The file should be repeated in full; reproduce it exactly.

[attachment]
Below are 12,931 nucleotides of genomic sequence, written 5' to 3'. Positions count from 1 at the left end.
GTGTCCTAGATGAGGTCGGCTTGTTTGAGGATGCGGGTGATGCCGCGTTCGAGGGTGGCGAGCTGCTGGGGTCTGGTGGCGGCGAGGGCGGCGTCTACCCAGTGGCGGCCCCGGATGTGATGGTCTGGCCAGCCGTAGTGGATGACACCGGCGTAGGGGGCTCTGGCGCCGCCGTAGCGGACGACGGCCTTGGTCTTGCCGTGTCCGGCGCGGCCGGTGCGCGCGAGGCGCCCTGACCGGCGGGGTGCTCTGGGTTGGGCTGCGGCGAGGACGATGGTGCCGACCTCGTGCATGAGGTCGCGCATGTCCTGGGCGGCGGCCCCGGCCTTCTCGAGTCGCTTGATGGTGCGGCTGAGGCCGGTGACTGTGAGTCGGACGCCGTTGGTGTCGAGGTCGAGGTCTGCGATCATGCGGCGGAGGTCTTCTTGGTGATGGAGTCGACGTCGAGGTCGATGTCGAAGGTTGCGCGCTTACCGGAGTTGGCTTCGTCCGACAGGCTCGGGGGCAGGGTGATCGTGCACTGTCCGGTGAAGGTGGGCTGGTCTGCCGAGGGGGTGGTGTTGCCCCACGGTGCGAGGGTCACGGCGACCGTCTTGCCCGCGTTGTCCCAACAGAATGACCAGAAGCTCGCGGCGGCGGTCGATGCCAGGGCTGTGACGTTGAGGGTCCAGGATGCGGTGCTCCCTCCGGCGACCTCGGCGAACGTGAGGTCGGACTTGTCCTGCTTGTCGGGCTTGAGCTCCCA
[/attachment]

Below are 12,931 nucleotides of genomic sequence, written 5' to 3'. Positions count from 1 at the left end.
GTGTCCTAGATGAGGTCGGCTTGTTTGAGGATGCGGGTGATGCCGCGTTCGAGGGTGGCGAGCTGCTGGGGTCTGGTGGCGGCGAGGGCGGCGTCTACCCAGTGGCGGCCCCGGATGTGATGGTCTGGCCAGCCGTAGTGGATGACACCGGCGTAGGGGGCTCTGGCGCCGCCGTAGCGGACGACGGCCTTGGTCTTGCCGTGTCCGGCGCGGCCGGTGCGCGCGAGGCGCCCTGACCGGCGGGGTGCTCTGGGTTGGGCTGCGGCGAGGACGATGGTGCCGACCTCGTGCATGAGGTCGCGCATGTCCTGGGCGGCGGCCCCGGCCTTCTCGAGTCGCTTGATGGTGCGGCTGAGGCCGGTGACTGTGAGTCGGACGCCGTTGGTGTCGAGGTCGAGGTCTGCGATCATGCGGCGGAGGTCTTCTTGGTGATGGAGTCGACGTCGAGGTCGATGTCGAAGGTTGCGCGCTTACCGGAGTTGGCTTCGTCCGACAGGCTCGGGGGCAGGGTGATCGTGCACTGTCCGGTGAAGGTGGGCTGGTCTGCCGAGGGGGTGGTGTTGCCCCACGGTGCGAGGGTCACGGCGACCGTCTTGCCCGCGTTGTCCCAACAGAATGACCAGAAGCTCGCGGCGGCGGTCGATGCCAGGGCTGTGACGTTGAGGGTCCAGGATGCGGTGCTCCCTCCGGCGACCTCGGCGAACGTGAGGTCGGACTTGTCCTGCTTGTCGGGCTTGAGCTCCCA